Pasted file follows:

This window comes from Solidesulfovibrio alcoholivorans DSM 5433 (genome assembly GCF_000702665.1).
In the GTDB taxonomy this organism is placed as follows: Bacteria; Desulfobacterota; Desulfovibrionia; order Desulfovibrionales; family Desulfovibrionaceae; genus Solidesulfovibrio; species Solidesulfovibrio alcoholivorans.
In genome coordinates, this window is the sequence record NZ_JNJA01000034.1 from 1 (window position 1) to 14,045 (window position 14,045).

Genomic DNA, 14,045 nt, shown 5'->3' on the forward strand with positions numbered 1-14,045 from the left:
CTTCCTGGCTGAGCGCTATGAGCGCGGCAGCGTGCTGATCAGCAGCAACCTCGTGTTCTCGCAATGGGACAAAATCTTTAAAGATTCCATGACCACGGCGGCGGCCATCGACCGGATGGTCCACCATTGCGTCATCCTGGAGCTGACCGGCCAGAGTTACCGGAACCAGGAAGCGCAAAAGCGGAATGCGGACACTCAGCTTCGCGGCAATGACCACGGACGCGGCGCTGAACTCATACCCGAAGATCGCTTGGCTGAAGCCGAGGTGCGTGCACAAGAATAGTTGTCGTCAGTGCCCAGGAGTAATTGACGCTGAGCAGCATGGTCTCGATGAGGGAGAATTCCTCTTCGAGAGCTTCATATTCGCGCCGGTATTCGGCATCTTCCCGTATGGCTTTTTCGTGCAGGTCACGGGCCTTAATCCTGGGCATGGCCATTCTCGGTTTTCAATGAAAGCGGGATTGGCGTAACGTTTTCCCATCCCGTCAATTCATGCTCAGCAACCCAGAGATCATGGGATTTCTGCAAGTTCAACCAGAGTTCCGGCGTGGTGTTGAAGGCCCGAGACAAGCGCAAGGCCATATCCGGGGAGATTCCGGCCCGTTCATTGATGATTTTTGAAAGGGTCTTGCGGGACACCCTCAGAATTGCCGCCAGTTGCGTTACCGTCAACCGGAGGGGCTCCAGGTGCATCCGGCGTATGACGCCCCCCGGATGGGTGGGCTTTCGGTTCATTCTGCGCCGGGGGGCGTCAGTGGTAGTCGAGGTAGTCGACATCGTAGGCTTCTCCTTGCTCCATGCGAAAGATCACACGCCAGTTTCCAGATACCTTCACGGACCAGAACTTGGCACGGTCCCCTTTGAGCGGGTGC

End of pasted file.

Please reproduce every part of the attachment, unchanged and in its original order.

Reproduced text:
This window comes from Solidesulfovibrio alcoholivorans DSM 5433 (genome assembly GCF_000702665.1).
In the GTDB taxonomy this organism is placed as follows: Bacteria; Desulfobacterota; Desulfovibrionia; order Desulfovibrionales; family Desulfovibrionaceae; genus Solidesulfovibrio; species Solidesulfovibrio alcoholivorans.
In genome coordinates, this window is the sequence record NZ_JNJA01000034.1 from 1 (window position 1) to 14,045 (window position 14,045).

Genomic DNA, 14,045 nt, shown 5'->3' on the forward strand with positions numbered 1-14,045 from the left:
CTTCCTGGCTGAGCGCTATGAGCGCGGCAGCGTGCTGATCAGCAGCAACCTCGTGTTCTCGCAATGGGACAAAATCTTTAAAGATTCCATGACCACGGCGGCGGCCATCGACCGGATGGTCCACCATTGCGTCATCCTGGAGCTGACCGGCCAGAGTTACCGGAACCAGGAAGCGCAAAAGCGGAATGCGGACACTCAGCTTCGCGGCAATGACCACGGACGCGGCGCTGAACTCATACCCGAAGATCGCTTGGCTGAAGCCGAGGTGCGTGCACAAGAATAGTTGTCGTCAGTGCCCAGGAGTAATTGACGCTGAGCAGCATGGTCTCGATGAGGGAGAATTCCTCTTCGAGAGCTTCATATTCGCGCCGGTATTCGGCATCTTCCCGTATGGCTTTTTCGTGCAGGTCACGGGCCTTAATCCTGGGCATGGCCATTCTCGGTTTTCAATGAAAGCGGGATTGGCGTAACGTTTTCCCATCCCGTCAATTCATGCTCAGCAACCCAGAGATCATGGGATTTCTGCAAGTTCAACCAGAGTTCCGGCGTGGTGTTGAAGGCCCGAGACAAGCGCAAGGCCATATCCGGGGAGATTCCGGCCCGTTCATTGATGATTTTTGAAAGGGTCTTGCGGGACACCCTCAGAATTGCCGCCAGTTGCGTTACCGTCAACCGGAGGGGCTCCAGGTGCATCCGGCGTATGACGCCCCCCGGATGGGTGGGCTTTCGGTTCATTCTGCGCCGGGGGGCGTCAGTGGTAGTCGAGGTAGTCGACATCGTAGGCTTCTCCTTGCTCCATGCGAAAGATCACACGCCAGTTTCCAGATACCTTCACGGACCAGAACTTGGCACGGTCCCCTTTGAGCGGGTGC